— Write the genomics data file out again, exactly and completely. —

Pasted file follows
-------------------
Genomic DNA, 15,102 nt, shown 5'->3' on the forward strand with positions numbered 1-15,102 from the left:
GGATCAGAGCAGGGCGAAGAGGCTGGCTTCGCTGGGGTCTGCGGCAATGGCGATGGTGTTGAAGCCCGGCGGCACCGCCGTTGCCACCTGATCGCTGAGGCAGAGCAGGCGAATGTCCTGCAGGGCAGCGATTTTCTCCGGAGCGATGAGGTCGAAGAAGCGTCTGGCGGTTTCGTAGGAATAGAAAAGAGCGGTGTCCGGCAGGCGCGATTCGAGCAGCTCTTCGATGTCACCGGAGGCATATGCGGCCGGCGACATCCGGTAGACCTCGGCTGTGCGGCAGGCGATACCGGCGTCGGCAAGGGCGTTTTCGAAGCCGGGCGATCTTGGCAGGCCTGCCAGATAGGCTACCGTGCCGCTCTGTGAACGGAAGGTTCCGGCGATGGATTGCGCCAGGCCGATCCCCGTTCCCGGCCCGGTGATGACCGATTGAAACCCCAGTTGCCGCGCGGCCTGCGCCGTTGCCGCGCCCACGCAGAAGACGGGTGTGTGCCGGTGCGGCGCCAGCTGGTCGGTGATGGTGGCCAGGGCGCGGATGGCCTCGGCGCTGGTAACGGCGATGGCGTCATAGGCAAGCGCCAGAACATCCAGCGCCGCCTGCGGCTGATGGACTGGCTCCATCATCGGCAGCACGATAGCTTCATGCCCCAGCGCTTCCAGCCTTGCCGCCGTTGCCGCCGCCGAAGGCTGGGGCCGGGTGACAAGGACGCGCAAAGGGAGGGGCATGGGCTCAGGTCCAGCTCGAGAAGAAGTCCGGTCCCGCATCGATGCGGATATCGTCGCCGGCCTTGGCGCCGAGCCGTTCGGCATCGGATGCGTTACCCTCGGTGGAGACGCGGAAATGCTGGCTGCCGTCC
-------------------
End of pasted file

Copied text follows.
Genomic DNA, 15,102 nt, shown 5'->3' on the forward strand with positions numbered 1-15,102 from the left:
GGATCAGAGCAGGGCGAAGAGGCTGGCTTCGCTGGGGTCTGCGGCAATGGCGATGGTGTTGAAGCCCGGCGGCACCGCCGTTGCCACCTGATCGCTGAGGCAGAGCAGGCGAATGTCCTGCAGGGCAGCGATTTTCTCCGGAGCGATGAGGTCGAAGAAGCGTCTGGCGGTTTCGTAGGAATAGAAAAGAGCGGTGTCCGGCAGGCGCGATTCGAGCAGCTCTTCGATGTCACCGGAGGCATATGCGGCCGGCGACATCCGGTAGACCTCGGCTGTGCGGCAGGCGATACCGGCGTCGGCAAGGGCGTTTTCGAAGCCGGGCGATCTTGGCAGGCCTGCCAGATAGGCTACCGTGCCGCTCTGTGAACGGAAGGTTCCGGCGATGGATTGCGCCAGGCCGATCCCCGTTCCCGGCCCGGTGATGACCGATTGAAACCCCAGTTGCCGCGCGGCCTGCGCCGTTGCCGCGCCCACGCAGAAGACGGGTGTGTGCCGGTGCGGCGCCAGCTGGTCGGTGATGGTGGCCAGGGCGCGGATGGCCTCGGCGCTGGTAACGGCGATGGCGTCATAGGCAAGCGCCAGAACATCCAGCGCCGCCTGCGGCTGATGGACTGGCTCCATCATCGGCAGCACGATAGCTTCATGCCCCAGCGCTTCCAGCCTTGCCGCCGTTGCCGCCGCCGAAGGCTGGGGCCGGGTGACAAGGACGCGCAAAGGGAGGGGCATGGGCTCAGGTCCAGCTCGAGAAGAAGTCCGGTCCCGCATCGATGCGGATATCGTCGCCGGCCTTGGCGCCGAGCCGTTCGGCATCGGATGCGTTACCCTCGGTGGAGACGCGGAAATGCTGGCTGCCGTCC